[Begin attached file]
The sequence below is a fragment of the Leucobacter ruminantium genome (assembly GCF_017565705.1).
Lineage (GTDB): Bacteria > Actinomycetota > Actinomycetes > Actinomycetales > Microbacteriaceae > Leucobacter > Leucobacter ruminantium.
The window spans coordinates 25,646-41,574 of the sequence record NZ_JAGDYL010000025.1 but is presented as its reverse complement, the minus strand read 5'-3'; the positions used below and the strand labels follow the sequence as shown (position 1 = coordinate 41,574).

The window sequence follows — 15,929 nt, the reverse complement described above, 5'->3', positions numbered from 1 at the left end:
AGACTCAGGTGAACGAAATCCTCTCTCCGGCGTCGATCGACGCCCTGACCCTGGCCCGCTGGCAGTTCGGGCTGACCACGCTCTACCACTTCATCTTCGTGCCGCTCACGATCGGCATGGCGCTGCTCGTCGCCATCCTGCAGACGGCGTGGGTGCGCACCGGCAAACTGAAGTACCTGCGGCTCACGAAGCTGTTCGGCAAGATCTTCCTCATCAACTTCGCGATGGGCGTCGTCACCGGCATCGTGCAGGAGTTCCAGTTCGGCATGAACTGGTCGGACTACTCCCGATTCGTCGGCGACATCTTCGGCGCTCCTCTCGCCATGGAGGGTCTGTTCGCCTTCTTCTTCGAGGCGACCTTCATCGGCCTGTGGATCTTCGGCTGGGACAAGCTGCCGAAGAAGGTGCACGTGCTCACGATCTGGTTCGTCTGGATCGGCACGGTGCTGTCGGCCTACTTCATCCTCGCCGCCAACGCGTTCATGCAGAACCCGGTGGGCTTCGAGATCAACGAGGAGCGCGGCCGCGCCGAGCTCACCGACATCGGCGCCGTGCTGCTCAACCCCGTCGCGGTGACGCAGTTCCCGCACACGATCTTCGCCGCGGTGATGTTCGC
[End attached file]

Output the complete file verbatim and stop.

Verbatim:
The sequence below is a fragment of the Leucobacter ruminantium genome (assembly GCF_017565705.1).
Lineage (GTDB): Bacteria > Actinomycetota > Actinomycetes > Actinomycetales > Microbacteriaceae > Leucobacter > Leucobacter ruminantium.
The window spans coordinates 25,646-41,574 of the sequence record NZ_JAGDYL010000025.1 but is presented as its reverse complement, the minus strand read 5'-3'; the positions used below and the strand labels follow the sequence as shown (position 1 = coordinate 41,574).

The window sequence follows — 15,929 nt, the reverse complement described above, 5'->3', positions numbered from 1 at the left end:
AGACTCAGGTGAACGAAATCCTCTCTCCGGCGTCGATCGACGCCCTGACCCTGGCCCGCTGGCAGTTCGGGCTGACCACGCTCTACCACTTCATCTTCGTGCCGCTCACGATCGGCATGGCGCTGCTCGTCGCCATCCTGCAGACGGCGTGGGTGCGCACCGGCAAACTGAAGTACCTGCGGCTCACGAAGCTGTTCGGCAAGATCTTCCTCATCAACTTCGCGATGGGCGTCGTCACCGGCATCGTGCAGGAGTTCCAGTTCGGCATGAACTGGTCGGACTACTCCCGATTCGTCGGCGACATCTTCGGCGCTCCTCTCGCCATGGAGGGTCTGTTCGCCTTCTTCTTCGAGGCGACCTTCATCGGCCTGTGGATCTTCGGCTGGGACAAGCTGCCGAAGAAGGTGCACGTGCTCACGATCTGGTTCGTCTGGATCGGCACGGTGCTGTCGGCCTACTTCATCCTCGCCGCCAACGCGTTCATGCAGAACCCGGTGGGCTTCGAGATCAACGAGGAGCGCGGCCGCGCCGAGCTCACCGACATCGGCGCCGTGCTGCTCAACCCCGTCGCGGTGACGCAGTTCCCGCACACGATCTTCGCCGCGGTGATGTTCGC